New Podcast: Hurricane Andrew – A “Boots on the Ground” Story

Thirty years ago this week, I was busy planning to travel as part of an insurance catastrophe response team. We were trained and ready to go, but I never expected my deployment to become an 18-month assignment to South Florida.

 I wasn’t alone. Few were truly ready for the enormity of Hurricane Andrew and the Category Five winds that caused total devastation to nearly 50,000 homes and damage to 108,000 more. The deadly storm disrupted and redirected life for so many. For my part, it forever established my passion for helping people survive and become resilient in the face of disasters by building our homes right the first time.

Please join me and John Zarrella, former CNN correspondent, as we reflect on Hurricane Andrew that struck on August 24, 1992. It’s been thirty years. What was it like on the ground? What has changed? Are we stronger today? What is the unfinished business of our movement?



Thirty years ago, Andrew roared ashore after decades of low hurricane activity leaving South Florida residents unprepared and in shock as they coped with the devastating effects. The storm killed and injured many and caused damage to thousands of homes and businesses. Hurricane Andrew revealed weaknesses in critical community functions and inspired modernization of how we prepare for and respond to disasters from nearly all aspects, including communications, emergency management, insurance, telecommunications, utility provision, weather forecasting technology, and more.

One of the most significant impacts is how it caused us to rethink how we build our homes in the face of hurricanes. Today, we emphasize better building codes with standards derived from enhanced engineering research. We strive for more consistent code enforcement. These two goals caused the genesis of our organization, Federal Alliance for Safe Homes, Inc. (FLASH), with the mission of strengthening homes and safeguarding families from disasters of all kinds.

Much has changed and improved in the last 30 years, especially technology and tools, but critical work remains. Enjoy this discussion with two veterans of one of the costliest natural disasters in U.S. history and learn how you can join us to ensure we’re ready for the inevitable storms ahead.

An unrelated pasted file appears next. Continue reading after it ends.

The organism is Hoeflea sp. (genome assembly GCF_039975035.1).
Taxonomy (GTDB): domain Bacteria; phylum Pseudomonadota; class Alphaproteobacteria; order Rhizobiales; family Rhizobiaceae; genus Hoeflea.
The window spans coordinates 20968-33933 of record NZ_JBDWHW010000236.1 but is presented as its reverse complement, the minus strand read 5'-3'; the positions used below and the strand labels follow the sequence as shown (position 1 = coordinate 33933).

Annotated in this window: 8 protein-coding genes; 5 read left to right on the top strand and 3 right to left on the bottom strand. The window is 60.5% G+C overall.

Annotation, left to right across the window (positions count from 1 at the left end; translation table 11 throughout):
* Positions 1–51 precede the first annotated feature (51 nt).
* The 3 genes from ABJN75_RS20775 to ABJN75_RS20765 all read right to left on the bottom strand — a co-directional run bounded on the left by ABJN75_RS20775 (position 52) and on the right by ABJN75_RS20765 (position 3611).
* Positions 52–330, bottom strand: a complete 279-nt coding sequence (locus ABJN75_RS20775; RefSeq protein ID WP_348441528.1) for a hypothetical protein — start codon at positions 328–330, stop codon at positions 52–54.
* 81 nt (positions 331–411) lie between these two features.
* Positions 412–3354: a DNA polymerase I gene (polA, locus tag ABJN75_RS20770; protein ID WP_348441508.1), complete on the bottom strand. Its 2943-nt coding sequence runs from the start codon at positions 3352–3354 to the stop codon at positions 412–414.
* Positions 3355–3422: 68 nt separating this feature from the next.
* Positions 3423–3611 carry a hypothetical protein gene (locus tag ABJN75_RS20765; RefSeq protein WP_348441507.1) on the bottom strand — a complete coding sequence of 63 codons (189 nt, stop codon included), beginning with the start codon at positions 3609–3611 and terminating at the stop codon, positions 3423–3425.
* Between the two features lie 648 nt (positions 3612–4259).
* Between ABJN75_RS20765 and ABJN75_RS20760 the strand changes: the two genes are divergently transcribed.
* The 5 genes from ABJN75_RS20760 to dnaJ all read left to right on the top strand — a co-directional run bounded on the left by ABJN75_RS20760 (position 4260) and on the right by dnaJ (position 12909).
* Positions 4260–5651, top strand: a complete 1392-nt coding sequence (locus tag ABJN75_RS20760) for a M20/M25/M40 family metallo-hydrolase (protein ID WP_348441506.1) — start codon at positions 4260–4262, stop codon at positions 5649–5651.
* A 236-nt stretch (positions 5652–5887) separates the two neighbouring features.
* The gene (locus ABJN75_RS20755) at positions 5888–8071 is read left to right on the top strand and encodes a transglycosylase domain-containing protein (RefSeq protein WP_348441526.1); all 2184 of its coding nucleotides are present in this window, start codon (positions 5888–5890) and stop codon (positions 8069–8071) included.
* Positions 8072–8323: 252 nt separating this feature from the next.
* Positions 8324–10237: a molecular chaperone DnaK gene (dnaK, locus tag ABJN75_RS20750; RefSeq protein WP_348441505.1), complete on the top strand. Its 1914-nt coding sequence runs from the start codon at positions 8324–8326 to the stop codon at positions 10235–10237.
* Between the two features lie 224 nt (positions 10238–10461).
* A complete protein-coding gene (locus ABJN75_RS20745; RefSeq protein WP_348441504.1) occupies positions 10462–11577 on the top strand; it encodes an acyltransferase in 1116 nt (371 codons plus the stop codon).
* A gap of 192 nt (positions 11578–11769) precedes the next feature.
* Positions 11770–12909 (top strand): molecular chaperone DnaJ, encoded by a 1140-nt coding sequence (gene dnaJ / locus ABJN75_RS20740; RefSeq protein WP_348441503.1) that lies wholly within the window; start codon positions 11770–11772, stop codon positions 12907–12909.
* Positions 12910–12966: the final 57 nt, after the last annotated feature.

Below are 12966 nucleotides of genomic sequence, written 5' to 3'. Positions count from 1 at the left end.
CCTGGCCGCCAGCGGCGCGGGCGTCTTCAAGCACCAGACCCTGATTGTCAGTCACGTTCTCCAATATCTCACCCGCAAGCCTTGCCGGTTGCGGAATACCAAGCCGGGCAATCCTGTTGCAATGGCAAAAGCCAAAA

Topics Include:

  • John’s background in news and personal Hurricane Andrew experience as a lifelong resident of Miami (2:39)
  • Leslie’s role and Hurricane Andrew experience as part of the insurance industry catastrophe response (6:07)
  • Theater of Operations – Conditions on the Ground (7:23)
    • Reporting Challenges: difficulties delivering coverage from the field (7:47)
    • Adjusting Thousands of Insurance Claims: what’s different today (12:24)
    • Lessons Learned: emergency management system (25:45)
    • FLASH Creation: building code advocates (30:06)
    • Communication Technology: then and now, barriers and solutions (32:43)
    • Track Forecasting: the ability to know what to expect (35:24)
  • What is the “Unfinished” Business of the Disaster Safety Movement (37:25)
    • Lessons learned post-disaster (38:00)
    • Building codes (38:14)
    • Public acceptance (40:37)

I hope you enjoy this podcast episode and don’t forget to subscribe, rate, share, and provide a review on iTunes. Don’t miss these helpful resources and links too:

John Zarrella

Leslie Chapman-Henderson

Federal Alliance for Safe Homes (FLASH)


Homeowner’s Insurance Guide

FEMA Building Codes Strategy

Tale of Two Homes

Buyer’s Guide to Resilient Homes

New Podcast: WX Apps, Space Gadgets, and Tech Talk

Mark Taylor

With 52 million downloads, the wildly popular MyRadar app is a weather alerting leader, and this podcast with MyRadar’s Mark Taylor delivers insights for weather geeks of all kinds. From the early days of polygons and maps to the state of weather tech, Mark and guest host John Zarrella cover all the bases. Don’t miss this engaging conversation with two former national broadcast journalists who serve as FLASH board advisors and help advance the cause of disaster resilience.

Topics Include:

  • Weather Media and Technology: Passion and interest in weather—it’s no joke (0:44)
  • Weather and Space Gadgets: Marriage of technology to get the forecast right (2:26)
  • Weather Resources: Evolution of data, information, and satellites (2:47)
  • Innovation and Accomplishments: Take vision and turn it into a real product (3:10)
    • 2006: Built first interactive weather map with real-time data and hurricane tracker
    • 2010: Added precise polygon alerts and warnings using GPS and smartphones
  • FLASH: Fueled passion for resilience and willingness to volunteer with dedicated focus (5:07)